New ambulance company moves into Rowan County, filling need as COVID hospitalizations remain high

Published 10:13 am Monday, September 20, 2021

SALISBURY — When one of Rowan County’s ambulance service providers abruptly announced the discontinuation of operations last month, Rowan EMS Division Chief Lennie Cooper had little time to find a replacement.

He found help in a familiar face.

Before Cooper could even begin contacting other ambulance companies in the region, he was approached by Providence Transportation. Bradley Nations, a part-time emergency medical technician for Rowan County, works as operations supervisor for Providence.

The Lexington-based company was founded in 2013 by David Stevens as a wheelchair transportation business. Providence eventually branched into ambulance services in March of 2020.

Providence previously expressed interest in expanding into Rowan County and saw the perfect opportunity to do just that when Nu Care Carolina suddenly stopped providing services on Aug. 27 with just five days notice.

“When we heard about Nu Care closing their doors, obviously we reached out to (Rowan County EMS) right away,” Providence CEO and founder David Stevens said. “They were happy to hear from us. We had a meeting with them before the week was out and had our franchise application submitted the day that Nu Care closed.”

To operate in Rowan County, ambulance service providers must obtain a franchise. Providence was operating under “emergency assistance mode” after taking over from Nu Care Carolina, but it was approved for a franchise by the Board of Commissioners earlier this month.

“Providence has made a strong commitment,” Cooper said. “(Nations) understands the system and he understands the need. He’s in a good position to know what the needs are and to assist with addressing the needs.”

Quickly filling the void left by Nu Care Carolina was paramount due to the current demand for transportation services caused by the COVID-19 pandemic.

“There’s a high demand for COVID needs,” Cooper said. “The 911 center broadcasts if they have a COVID positive patient and I hear COVID positive a lot. You see the numbers at Novant Health Rowan and if you’ve looked at the broader numbers, you see that they’re very similar everywhere. That increases the demand on us for the call volume of the people we need to transport.”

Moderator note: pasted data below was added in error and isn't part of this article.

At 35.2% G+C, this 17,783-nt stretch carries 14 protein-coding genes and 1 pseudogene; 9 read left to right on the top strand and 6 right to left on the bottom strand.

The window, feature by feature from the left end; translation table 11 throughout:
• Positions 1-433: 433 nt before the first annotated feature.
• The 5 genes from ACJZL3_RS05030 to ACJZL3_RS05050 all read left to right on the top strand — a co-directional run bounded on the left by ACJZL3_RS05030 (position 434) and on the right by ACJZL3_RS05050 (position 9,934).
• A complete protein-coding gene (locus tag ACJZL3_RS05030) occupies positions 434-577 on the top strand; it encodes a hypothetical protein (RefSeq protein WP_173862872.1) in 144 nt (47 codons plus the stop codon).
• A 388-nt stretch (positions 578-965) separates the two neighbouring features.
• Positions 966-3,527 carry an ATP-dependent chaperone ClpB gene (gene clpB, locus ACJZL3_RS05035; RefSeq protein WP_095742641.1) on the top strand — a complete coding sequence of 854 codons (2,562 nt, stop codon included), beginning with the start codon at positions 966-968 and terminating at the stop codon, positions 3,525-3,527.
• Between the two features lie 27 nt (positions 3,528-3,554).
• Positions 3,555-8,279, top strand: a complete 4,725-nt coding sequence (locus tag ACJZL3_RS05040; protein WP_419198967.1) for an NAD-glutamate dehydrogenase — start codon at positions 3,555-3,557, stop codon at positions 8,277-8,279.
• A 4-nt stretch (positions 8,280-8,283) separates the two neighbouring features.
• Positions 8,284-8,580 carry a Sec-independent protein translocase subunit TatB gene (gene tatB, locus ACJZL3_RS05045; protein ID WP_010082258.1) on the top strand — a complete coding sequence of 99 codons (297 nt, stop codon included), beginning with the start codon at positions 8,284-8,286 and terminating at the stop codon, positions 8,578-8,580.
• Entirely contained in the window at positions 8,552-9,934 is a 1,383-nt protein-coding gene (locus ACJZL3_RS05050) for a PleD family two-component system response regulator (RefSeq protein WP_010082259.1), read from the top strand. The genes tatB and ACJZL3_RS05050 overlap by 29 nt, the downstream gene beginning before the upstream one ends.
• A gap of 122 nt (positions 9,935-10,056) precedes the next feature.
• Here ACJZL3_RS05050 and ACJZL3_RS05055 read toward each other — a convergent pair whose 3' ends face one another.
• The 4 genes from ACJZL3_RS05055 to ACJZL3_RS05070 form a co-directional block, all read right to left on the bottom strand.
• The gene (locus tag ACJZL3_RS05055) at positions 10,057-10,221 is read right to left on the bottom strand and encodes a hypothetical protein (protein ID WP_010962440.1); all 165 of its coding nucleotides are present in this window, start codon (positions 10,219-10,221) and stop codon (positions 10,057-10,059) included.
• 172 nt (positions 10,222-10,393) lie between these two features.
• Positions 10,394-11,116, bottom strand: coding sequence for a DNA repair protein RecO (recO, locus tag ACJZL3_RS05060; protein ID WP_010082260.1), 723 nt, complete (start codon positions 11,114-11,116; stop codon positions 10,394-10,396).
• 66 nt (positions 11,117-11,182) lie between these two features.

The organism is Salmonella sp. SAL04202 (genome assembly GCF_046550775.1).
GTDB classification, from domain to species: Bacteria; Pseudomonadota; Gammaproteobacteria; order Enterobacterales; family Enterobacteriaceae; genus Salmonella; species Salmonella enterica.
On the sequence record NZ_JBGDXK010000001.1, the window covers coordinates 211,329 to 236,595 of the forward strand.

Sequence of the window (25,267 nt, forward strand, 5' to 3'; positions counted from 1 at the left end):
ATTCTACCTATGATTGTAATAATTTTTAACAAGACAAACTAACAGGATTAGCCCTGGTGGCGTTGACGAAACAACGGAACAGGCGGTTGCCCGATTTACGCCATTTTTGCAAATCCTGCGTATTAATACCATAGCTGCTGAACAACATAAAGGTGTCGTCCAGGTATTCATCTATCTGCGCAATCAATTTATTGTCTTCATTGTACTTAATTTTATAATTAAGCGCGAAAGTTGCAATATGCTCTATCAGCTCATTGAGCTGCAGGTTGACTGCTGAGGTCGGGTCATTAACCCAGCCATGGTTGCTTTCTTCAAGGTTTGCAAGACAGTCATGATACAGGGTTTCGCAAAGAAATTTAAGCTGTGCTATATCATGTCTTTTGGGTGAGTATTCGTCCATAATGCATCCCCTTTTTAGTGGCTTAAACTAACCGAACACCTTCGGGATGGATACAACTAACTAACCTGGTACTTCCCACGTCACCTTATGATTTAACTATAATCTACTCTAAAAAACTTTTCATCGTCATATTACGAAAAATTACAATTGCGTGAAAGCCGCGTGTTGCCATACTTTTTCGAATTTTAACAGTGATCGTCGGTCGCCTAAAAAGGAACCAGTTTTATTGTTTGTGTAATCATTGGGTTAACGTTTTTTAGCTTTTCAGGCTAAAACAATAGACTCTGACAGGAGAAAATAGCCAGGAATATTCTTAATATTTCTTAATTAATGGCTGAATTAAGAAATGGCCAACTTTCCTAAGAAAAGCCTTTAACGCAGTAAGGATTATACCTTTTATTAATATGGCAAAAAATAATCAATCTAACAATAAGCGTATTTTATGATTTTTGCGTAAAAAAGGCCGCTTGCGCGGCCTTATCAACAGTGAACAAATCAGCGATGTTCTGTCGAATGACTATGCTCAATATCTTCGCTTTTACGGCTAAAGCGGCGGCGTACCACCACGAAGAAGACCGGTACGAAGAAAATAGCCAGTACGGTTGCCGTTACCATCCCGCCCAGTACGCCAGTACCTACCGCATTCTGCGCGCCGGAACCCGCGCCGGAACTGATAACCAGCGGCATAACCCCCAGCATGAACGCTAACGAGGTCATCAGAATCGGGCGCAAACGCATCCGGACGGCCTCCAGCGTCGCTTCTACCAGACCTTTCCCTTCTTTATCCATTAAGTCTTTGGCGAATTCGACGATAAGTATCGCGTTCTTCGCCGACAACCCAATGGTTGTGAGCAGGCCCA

The pandemic, Cooper said, has put greater stress on the entire system.

If Providence wasn’t able to fill the hole left by Nu Care Carolina as quickly as it did, Cooper said there could have been delays in hospital discharges.

Providence is now one of two privately-owned ambulance companies with franchises in Rowan County. American Transmed, which also has a franchise, primarily provides non-emergency transportation to the VA Medical Center. The Rowan County Rescue Squad and Kannapolis Fire Department are public entities with franchises, but Cooper said they offer services in select emergency situations only.

Providence will initially provide non-emergency transportation services for at least 12 hours per day while it works to expand its physical footprint in Rowan County. That means Providence will focus on shuttling immobile patients to medical appointments, hospital discharges and hospice transportation. Stevens said the company currently has one ambulance stationed in a “standby location,” but hopes to have a physical location soon.

Once Providence has settled in, Stevens said the company plans on bolstering its services by having two ambulances present in Rowan County. In addition to its non-emergency role, Providence plans on eventually providing emergency backup to Rowan EMS. 

Stevens said Providence is not yet offering its wheelchair transportation services in Rowan County, but may look to do so in the future. More information about Providence Transportation can be found online at or 336-472-7433.

About Ben Stansell

Ben Stansell covers business, county government and more for the Salisbury Post. He joined the staff in August 2020 after graduating from the University of Alabama. Email him at

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